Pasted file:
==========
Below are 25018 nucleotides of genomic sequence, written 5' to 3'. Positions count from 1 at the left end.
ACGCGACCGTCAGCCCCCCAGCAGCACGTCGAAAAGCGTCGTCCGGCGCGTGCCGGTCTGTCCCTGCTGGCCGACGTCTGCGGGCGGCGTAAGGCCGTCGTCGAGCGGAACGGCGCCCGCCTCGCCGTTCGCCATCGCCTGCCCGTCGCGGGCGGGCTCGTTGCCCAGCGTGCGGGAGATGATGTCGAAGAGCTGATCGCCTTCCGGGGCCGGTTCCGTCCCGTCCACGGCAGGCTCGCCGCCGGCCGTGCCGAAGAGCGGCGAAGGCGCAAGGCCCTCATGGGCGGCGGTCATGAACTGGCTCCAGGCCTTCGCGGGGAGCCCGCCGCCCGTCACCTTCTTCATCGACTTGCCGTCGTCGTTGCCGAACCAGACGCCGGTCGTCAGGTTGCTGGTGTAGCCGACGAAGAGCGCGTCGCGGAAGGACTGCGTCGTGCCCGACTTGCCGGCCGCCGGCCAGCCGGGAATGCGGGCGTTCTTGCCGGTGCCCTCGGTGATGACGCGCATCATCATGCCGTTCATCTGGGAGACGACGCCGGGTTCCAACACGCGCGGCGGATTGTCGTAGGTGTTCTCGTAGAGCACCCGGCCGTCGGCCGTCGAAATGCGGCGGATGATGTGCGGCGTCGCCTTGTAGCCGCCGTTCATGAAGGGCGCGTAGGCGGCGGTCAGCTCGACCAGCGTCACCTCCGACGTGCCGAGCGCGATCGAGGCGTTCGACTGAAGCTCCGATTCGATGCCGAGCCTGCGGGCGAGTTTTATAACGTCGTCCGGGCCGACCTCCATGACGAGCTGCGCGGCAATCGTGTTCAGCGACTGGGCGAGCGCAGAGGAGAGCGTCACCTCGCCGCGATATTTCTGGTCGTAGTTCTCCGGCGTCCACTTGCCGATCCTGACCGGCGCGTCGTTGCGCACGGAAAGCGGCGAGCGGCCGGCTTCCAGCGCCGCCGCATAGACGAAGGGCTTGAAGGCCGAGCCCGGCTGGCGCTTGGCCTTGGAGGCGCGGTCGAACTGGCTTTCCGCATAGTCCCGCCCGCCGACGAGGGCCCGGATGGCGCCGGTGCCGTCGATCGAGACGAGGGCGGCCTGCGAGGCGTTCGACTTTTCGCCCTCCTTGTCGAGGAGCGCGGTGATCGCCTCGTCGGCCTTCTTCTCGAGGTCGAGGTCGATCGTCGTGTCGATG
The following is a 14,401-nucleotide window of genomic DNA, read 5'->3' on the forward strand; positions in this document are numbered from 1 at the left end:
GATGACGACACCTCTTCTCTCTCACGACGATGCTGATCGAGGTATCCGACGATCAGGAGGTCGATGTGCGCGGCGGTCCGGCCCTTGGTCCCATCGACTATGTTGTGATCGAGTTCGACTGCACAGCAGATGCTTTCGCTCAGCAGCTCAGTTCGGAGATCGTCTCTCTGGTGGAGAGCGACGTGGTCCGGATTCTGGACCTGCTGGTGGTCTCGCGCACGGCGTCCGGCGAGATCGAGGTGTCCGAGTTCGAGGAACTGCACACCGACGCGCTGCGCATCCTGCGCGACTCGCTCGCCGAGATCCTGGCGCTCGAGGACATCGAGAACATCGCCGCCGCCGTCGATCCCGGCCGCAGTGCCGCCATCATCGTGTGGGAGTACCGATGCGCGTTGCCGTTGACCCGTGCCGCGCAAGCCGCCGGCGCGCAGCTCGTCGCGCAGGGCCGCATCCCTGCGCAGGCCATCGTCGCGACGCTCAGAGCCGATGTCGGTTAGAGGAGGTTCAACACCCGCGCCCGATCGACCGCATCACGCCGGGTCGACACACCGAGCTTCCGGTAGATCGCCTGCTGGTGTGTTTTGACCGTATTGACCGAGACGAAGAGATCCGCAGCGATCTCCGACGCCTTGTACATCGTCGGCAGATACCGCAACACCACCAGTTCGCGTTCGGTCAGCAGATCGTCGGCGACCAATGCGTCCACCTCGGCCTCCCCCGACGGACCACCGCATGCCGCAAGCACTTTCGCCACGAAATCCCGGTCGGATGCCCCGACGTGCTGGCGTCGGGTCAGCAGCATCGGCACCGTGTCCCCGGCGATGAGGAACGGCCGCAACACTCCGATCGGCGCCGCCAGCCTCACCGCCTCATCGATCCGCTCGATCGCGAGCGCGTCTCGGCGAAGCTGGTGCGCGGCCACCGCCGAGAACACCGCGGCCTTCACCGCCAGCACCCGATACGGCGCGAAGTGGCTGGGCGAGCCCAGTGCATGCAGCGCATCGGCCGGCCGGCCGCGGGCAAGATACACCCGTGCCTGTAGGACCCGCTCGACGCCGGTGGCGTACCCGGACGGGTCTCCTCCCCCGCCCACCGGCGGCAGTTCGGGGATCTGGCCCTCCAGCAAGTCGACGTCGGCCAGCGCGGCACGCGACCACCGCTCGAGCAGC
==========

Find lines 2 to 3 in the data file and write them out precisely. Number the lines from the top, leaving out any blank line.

ACGCGACCGTCAGCCCCCCAGCAGCACGTCGAAAAGCGTCGTCCGGCGCGTGCCGGTCTGTCCCTGCTGGCCGACGTCTGCGGGCGGCGTAAGGCCGTCGTCGAGCGGAACGGCGCCCGCCTCGCCGTTCGCCATCGCCTGCCCGTCGCGGGCGGGCTCGTTGCCCAGCGTGCGGGAGATGATGTCGAAGAGCTGATCGCCTTCCGGGGCCGGTTCCGTCCCGTCCACGGCAGGCTCGCCGCCGGCCGTGCCGAAGAGCGGCGAAGGCGCAAGGCCCTCATGGGCGGCGGTCATGAACTGGCTCCAGGCCTTCGCGGGGAGCCCGCCGCCCGTCACCTTCTTCATCGACTTGCCGTCGTCGTTGCCGAACCAGACGCCGGTCGTCAGGTTGCTGGTGTAGCCGACGAAGAGCGCGTCGCGGAAGGACTGCGTCGTGCCCGACTTGCCGGCCGCCGGCCAGCCGGGAATGCGGGCGTTCTTGCCGGTGCCCTCGGTGATGACGCGCATCATCATGCCGTTCATCTGGGAGACGACGCCGGGTTCCAACACGCGCGGCGGATTGTCGTAGGTGTTCTCGTAGAGCACCCGGCCGTCGGCCGTCGAAATGCGGCGGATGATGTGCGGCGTCGCCTTGTAGCCGCCGTTCATGAAGGGCGCGTAGGCGGCGGTCAGCTCGACCAGCGTCACCTCCGACGTGCCGAGCGCGATCGAGGCGTTCGACTGAAGCTCCGATTCGATGCCGAGCCTGCGGGCGAGTTTTATAACGTCGTCCGGGCCGACCTCCATGACGAGCTGCGCGGCAATCGTGTTCAGCGACTGGGCGAGCGCAGAGGAGAGCGTCACCTCGCCGCGATATTTCTGGTCGTAGTTCTCCGGCGTCCACTTGCCGATCCTGACCGGCGCGTCGTTGCGCACGGAAAGCGGCGAGCGGCCGGCTTCCAGCGCCGCCGCATAGACGAAGGGCTTGAAGGCCGAGCCCGGCTGGCGCTTGGCCTTGGAGGCGCGGTCGAACTGGCTTTCCGCATAGTCCCGCCCGCCGACGAGGGCCCGGATGGCGCCGGTGCCGTCGATCGAGACGAGGGCGGCCTGCGAGGCGTTCGACTTTTCGCCCTCCTTGTCGAGGAGCGCGGTGATCGCCTCGTCGGCCTTCTTCTCGAGGTCGAGGTCGATCGTCGTGTCGATG
The following is a 14,401-nucleotide window of genomic DNA, read 5'->3' on the forward strand; positions in this document are numbered from 1 at the left end: